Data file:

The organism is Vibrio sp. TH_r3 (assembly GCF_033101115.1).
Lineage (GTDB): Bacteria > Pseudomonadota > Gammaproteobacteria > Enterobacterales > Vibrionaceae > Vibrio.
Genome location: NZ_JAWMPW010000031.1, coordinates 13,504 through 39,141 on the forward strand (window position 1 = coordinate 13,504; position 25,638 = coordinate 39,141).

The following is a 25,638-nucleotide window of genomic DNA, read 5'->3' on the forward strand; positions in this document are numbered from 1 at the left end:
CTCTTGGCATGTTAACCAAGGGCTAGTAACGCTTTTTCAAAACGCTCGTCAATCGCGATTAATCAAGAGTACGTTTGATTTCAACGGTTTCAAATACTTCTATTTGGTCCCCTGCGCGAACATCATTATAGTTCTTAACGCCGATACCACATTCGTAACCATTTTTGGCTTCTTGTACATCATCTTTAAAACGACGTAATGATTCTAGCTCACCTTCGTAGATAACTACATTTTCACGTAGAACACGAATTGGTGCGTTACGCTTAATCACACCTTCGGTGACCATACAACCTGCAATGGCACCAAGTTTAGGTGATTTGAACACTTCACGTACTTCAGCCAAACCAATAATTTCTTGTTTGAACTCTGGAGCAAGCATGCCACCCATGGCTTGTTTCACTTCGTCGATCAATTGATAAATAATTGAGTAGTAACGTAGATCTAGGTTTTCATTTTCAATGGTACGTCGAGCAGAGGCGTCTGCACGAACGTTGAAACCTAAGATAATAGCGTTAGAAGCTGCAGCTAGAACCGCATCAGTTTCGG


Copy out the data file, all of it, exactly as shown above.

The organism is Vibrio sp. TH_r3 (assembly GCF_033101115.1).
Lineage (GTDB): Bacteria > Pseudomonadota > Gammaproteobacteria > Enterobacterales > Vibrionaceae > Vibrio.
Genome location: NZ_JAWMPW010000031.1, coordinates 13,504 through 39,141 on the forward strand (window position 1 = coordinate 13,504; position 25,638 = coordinate 39,141).

The following is a 25,638-nucleotide window of genomic DNA, read 5'->3' on the forward strand; positions in this document are numbered from 1 at the left end:
CTCTTGGCATGTTAACCAAGGGCTAGTAACGCTTTTTCAAAACGCTCGTCAATCGCGATTAATCAAGAGTACGTTTGATTTCAACGGTTTCAAATACTTCTATTTGGTCCCCTGCGCGAACATCATTATAGTTCTTAACGCCGATACCACATTCGTAACCATTTTTGGCTTCTTGTACATCATCTTTAAAACGACGTAATGATTCTAGCTCACCTTCGTAGATAACTACATTTTCACGTAGAACACGAATTGGTGCGTTACGCTTAATCACACCTTCGGTGACCATACAACCTGCAATGGCACCAAGTTTAGGTGATTTGAACACTTCACGTACTTCAGCCAAACCAATAATTTCTTGTTTGAACTCTGGAGCAAGCATGCCACCCATGGCTTGTTTCACTTCGTCGATCAATTGATAAATAATTGAGTAGTAACGTAGATCTAGGTTTTCATTTTCAATGGTACGTCGAGCAGAGGCGTCTGCACGAACGTTGAAACCTAAGATAATAGCGTTAGAAGCTGCAGCTAGAACCGCATCAGTTTCGG